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Wright County News

Posted on: July 30, 2020

Potter Explains Ramifictions of State Legislature Being Unable to Pass Bonding Bill

When the Minnesota Legislature recessed July 21 without passing a bonding bill – the third time in 2020 state legislators adjourned without a bonding bill agreement – reasons cited was that it was different than the previous bonding bill version that was on the table when the Legislature recessed June 19 without an agreement.

The good news for Wright County is that funding for a dental clinic for low-income individuals from throughout the region remained part of the bill – garnering bipartisan support – but a pair of road projects that remained in the bonding bill in June were gone in the July bill presentation.

Wright County Commissioner Mike Potter explained that the most recent special session was essentially a deadline for getting a bonding bill done in this year because of the timeline that has to follow it.

“If you get the bonding bill passed and the governor puts it out for bids to investors, the sales take place in August,” Potter said. “The funds typically aren’t committed until July 1st the following year, but some can get an advance on it for certain projects. We’ve done that with some highway projects before. By not having it approved by the Legislature in this last special session and having it signed by the governor, you don’t have time to put it out for bids, get it back and approved. The timing just doesn’t work out.”

Potter said he is confident that funding for the dental clinic will remain in the bonding bill because of the strong legislative support of the project and that the bonding bill will most likely be one of the initial topics addressed and approved when the 2021 Legislature convenes.

“It’s on hold for now,” Potter said. “My guess is that the bonding bill will likely be the first thing out of the gate when they meet next year. Over the years, this has happened before and, when it has, the bonding bill that got carried over is typically the first piece of business they get done.”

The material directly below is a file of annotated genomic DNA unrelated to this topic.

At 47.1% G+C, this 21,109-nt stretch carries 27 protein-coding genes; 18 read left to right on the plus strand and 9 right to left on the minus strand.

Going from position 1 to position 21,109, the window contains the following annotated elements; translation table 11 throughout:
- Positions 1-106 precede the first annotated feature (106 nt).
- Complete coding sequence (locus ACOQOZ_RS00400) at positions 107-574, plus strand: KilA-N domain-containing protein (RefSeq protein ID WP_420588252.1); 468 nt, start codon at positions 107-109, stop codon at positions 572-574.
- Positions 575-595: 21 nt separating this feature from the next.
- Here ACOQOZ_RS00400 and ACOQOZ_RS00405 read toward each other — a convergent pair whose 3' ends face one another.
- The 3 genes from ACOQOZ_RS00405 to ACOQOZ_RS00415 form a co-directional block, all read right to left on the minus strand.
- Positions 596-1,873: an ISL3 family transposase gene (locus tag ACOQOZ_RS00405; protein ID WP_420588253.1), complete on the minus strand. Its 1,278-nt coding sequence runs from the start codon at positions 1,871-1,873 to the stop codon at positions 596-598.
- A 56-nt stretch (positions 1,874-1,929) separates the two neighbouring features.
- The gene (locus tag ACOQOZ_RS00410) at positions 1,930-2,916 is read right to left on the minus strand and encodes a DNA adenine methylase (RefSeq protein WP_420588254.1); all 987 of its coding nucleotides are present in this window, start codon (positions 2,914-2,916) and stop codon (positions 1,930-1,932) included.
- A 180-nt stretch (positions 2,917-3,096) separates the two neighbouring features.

One of the reasons why the bonding bill didn’t get completed was that the bill had several revisions in between the end of the special session in June and the convening of the July special season. Two of those projects had a direct impact on Wright County – the I-94 project between Albertville and Monticello and the Hwy. 55 preliminary design and right-of-way acquisition between Plymouth and Loretto that serves as a pipeline for many Wright County commuters who work in the Twin Cities metro area. Both projects were part of the bill that was discussed in June. Neither were in the bill that was presented to the Senate and House of Representatives in July.

As it pertains to the dental clinic, which is going to be operated by a non-profit to provide care for those on medical assistance (MA) or Minnesota Care, Potter said the need for the clinic is imperative. Currently, the closest such clinic is in Brooklyn Park and wait times are considerable. He has answered numerous constituent questions about the need for such a clinic and said that it will save taxpayer money because those who don’t get proper dental care typically have serious health issues that bring them to medical facilities.

“What I hope people understand is that the dental clinic will save us money in the long run,” Potter said. “Any time an MA patient goes to the emergency room, the county pays 100 percent of the cost – and it is a significant cost. And, if the treatment they get doesn’t fix the problem, they’re going to be back in the emergency room again and we will pay 100 percent of cost, too.”

Potter said the climate in St. Paul among Republicans and Democrats has become very contentious with neither side willing to give in to the demands of the other party and unwilling to reach a compromise that both can agree upon. While he anticipates the bonding bill will be passed early in the 2021 session, Potter said it is disappointing that it couldn’t have got finalized because there are many projects throughout the state that have been impacted.

“It’s sad that it didn’t happen,” Potter said. “Both sides are pointing fingers at the other, but neither is 100 percent to blame. They’ve been butting heads in St. Paul for some time now and this is the end result of that – neither side gets what they want and the people who were depending on the bonding are the ones left holding the bag.”

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